Tuesday, August 5, 2014

Come and Take It: The Battle of Gonzales 28mm Battle Report

Fording the river in force.
 After completing some new buildings and hills, I left the town of 1835 Gonzales set up on the dining room table before going to work.  My wife was disgusted, but the boys were excited to play the next morning.

Approaching the Guadaloupe.
 The original battle took place on 2 October, 1835.  It was a confused affair where Mexican Centralista forces and Texian Rebel Militia bumbled into each other, fording and re-fording the swollen Guadaloupe River.  At stake, an 18th c Spanish six pounder cannon (and the liberal Mexican Constitution of 1824), which for posterity would fire the opening salvos of the Texian Revolution (the cannon, that is.  Funny how these things start with the government disarming the populace).  From the advance, things did not bode well (at least in the 2014, 28mm version of this battle).  My troops came out as green on my roll for both infantry and cavalry.  This would mean a -1 on a few critical rolls and a moral modifier of +1 (the higher the MM, the greater likelihood of troops retreating or failing to respond to commands).  Too many late nights at Senora Portillo's Taqueria, quipped my son.  He rolled veteran troops for his artillery crew and riflemen...1812/Cherokee veterans under Jackson, I suppose.  He would get a +1 on many actions and a -1 MM, a greater likelihood that his troops will respond to commands (can move farther away from command/musician/flag bases) and are more likely to charge if ordered.

A shell-burst in the cottonwoods along the river.
 My cavalry took fire as the infantry moved to the ford, but were shielded by the trees.  Lt Castaneda's coat was torn by iron scrap...the first of three near misses on a wound effect roll.

Fusileros emerge from the cottonwoods to ford the Guadeloupe.
 As my troops emerged from the trees along the ford, they came under rifle fire from Texian militia led by newly-elected Colonel John Henry Moore.    Thankfully, the six pounder, commanded by war of 1812 veteran James Neill, took a turn to reload.

The old Spanish six pounder crewed by Captain James Neill and Texian militia.
 Since the cannon can only fire every other turn, the Texians were limited to directing rifle fire at the advancing fusileros. 

The fusileros draw first blood, but not before a trooper and cornet are checked
by Texian shrapnel.
 Until the next turn, when a shell burst tears a trooper from his horse midstream and wounds the cornet.  You will note the yellow wound counters.  Red wound counters signify a fatal wound, and allow play to continue, until casualties are removed at the end of the turn.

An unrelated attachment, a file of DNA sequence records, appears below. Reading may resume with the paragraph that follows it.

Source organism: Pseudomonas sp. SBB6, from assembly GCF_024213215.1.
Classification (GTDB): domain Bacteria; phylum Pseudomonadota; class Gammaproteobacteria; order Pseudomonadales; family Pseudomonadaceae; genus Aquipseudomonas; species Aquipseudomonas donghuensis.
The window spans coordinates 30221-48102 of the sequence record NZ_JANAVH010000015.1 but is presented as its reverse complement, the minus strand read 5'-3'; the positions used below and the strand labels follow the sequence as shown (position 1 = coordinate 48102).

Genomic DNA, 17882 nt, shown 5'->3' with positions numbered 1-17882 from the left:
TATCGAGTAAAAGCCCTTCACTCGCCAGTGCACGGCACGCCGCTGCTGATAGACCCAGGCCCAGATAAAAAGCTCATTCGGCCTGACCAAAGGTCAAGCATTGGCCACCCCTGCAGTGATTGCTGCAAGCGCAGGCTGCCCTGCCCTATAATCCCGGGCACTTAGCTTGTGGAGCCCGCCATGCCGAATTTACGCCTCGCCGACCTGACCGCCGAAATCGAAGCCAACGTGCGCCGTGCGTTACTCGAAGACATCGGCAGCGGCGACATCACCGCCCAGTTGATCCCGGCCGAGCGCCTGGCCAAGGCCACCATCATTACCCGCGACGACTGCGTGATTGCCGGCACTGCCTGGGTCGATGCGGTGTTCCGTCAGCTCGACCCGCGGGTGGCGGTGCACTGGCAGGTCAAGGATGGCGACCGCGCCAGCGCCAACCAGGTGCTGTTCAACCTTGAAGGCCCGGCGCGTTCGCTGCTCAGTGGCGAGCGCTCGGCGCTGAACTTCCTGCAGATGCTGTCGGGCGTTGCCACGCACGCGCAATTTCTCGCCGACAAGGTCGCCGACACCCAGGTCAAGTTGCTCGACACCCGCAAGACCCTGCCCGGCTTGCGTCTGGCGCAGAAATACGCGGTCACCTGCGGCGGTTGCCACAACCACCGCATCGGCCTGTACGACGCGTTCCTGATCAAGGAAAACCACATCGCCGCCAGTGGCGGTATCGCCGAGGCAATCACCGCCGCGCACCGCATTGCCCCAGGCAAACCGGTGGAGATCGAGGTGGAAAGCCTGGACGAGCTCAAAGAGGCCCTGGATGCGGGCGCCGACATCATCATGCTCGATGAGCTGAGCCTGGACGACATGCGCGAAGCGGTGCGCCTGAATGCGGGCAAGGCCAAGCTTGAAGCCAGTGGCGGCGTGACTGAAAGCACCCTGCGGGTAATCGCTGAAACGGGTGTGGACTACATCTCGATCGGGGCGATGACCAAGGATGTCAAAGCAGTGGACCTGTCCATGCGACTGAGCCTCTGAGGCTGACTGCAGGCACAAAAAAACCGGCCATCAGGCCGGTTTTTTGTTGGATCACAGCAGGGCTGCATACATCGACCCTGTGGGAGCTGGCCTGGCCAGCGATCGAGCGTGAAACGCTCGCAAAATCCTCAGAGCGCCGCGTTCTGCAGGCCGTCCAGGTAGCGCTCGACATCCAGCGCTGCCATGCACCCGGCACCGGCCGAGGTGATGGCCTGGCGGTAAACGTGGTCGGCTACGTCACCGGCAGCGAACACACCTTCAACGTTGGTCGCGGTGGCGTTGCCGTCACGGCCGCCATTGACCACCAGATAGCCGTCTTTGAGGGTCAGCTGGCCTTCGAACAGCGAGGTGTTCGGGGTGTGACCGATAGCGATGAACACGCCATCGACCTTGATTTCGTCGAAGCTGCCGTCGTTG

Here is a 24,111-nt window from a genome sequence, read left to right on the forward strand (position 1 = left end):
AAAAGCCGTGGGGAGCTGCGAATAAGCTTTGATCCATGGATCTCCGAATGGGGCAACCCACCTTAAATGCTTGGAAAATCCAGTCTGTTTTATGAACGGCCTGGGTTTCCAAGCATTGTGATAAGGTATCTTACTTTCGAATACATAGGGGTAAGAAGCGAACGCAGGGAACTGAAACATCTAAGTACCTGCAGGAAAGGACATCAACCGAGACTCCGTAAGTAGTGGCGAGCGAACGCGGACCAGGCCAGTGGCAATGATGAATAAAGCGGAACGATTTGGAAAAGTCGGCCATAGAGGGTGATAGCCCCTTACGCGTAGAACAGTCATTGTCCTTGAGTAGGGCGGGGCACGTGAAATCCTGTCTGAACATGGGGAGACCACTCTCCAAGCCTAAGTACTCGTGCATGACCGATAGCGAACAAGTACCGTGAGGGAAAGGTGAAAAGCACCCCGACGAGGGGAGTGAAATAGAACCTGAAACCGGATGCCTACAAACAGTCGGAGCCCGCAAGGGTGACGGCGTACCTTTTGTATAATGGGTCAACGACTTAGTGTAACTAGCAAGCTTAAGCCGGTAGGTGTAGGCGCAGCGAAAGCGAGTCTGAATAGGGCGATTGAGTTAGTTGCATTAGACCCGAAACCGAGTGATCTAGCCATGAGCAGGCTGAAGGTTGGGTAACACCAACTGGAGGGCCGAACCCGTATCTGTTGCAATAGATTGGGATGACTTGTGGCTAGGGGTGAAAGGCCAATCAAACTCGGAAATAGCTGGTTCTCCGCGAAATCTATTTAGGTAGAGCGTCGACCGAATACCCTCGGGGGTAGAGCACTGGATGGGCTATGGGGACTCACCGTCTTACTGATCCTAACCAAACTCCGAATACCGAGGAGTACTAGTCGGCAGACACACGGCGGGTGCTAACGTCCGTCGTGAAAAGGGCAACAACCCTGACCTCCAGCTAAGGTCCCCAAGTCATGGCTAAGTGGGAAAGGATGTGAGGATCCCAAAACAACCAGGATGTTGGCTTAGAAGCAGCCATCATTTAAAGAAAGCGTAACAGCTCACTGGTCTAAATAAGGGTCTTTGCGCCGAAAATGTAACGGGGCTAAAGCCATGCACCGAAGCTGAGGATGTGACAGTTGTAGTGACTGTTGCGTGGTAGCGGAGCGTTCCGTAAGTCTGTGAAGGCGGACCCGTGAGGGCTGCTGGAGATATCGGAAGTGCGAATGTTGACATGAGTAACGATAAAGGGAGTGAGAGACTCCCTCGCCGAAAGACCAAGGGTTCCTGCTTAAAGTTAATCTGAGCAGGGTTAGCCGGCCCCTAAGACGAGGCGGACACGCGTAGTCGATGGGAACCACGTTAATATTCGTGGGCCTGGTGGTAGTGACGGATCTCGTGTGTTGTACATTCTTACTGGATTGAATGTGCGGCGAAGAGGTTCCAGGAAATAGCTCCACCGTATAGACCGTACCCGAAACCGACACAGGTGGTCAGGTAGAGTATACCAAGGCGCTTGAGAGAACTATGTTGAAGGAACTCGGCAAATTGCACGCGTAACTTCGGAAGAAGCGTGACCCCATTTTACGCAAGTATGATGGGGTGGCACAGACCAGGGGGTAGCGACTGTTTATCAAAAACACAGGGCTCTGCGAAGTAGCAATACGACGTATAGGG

The fusileros advance, firing as Lt Castaneda leads his lancers around the right.

The infantry across, they form a firing line and cover the movement of the cavalry, who pass behind them. The hill and building now mask the fire of the Texian cannon, which begins to withdraw the central plaza of the town.

Colonel  Moore's Texians fall back to the cover of the town.
As the cannon withdraws, Moore's Texians fall back.  All except one fat rifleman were able to make the roll to successfully climb up the roof.

The fusileros charge, but are repulsed.
 Meanwhile on the left, the remainder of the fusileros charged some riflemen hiding in a thicket, but with their Sergeant already killed, they were repulsed. A few final well placed rifle shots would dwindle their numbers.  Loosing 50% and their leader, by the time they entered the town they were forced to retreat, inevitably failing their moral roll, allowing the Texian cannon to pivot to face the flanking lancers.

Texian riflemen finally pick off the Cornet and second trooper.
 On the right, the Mexican Lancers were following Lt. Castaneda in column, while taking flanking fired from the Texians, now on the roof (except the portly fellow who failed his climbing roll during the movement phase...again).  Another trooper and the wounded Cornet were killed-Castaneda suffered another grazing wound.  He wound not prove so lucky again.

The Mexican Lancers charge.
 Though green, the troopers follow Lt Castaneda, dangerously hemmed in by the narrow streets.  Charging in column against a loaded cannon does not normally work well.

...into the mouth of the cannon.
 Unfortunately for Lt Castaneda, the Texians had a higher initiative roll and were able to fire first...and the Lieutenant and three troopers were engulfed in flames and smoke from the cannon's mouth.

With their Lieutenant dead, the remaining troopers retreat across a nearby ford.
 Only three troopers made it across the ford.  Two would be picked off by rifle fire, leaving only one to tell the gruesome tale.  As my son explained, if you go to Senora Portillo's Taqueria on El Camino Real, south of Bexar, there is an old grey Mexican trooper, who will gladly tell the tale for a taquito or two.

The Texians...bloodied, but obnoxiously defiant.
A fun game, and unlike the actual battle (1 casualty) a bloodbath.  So much for history.

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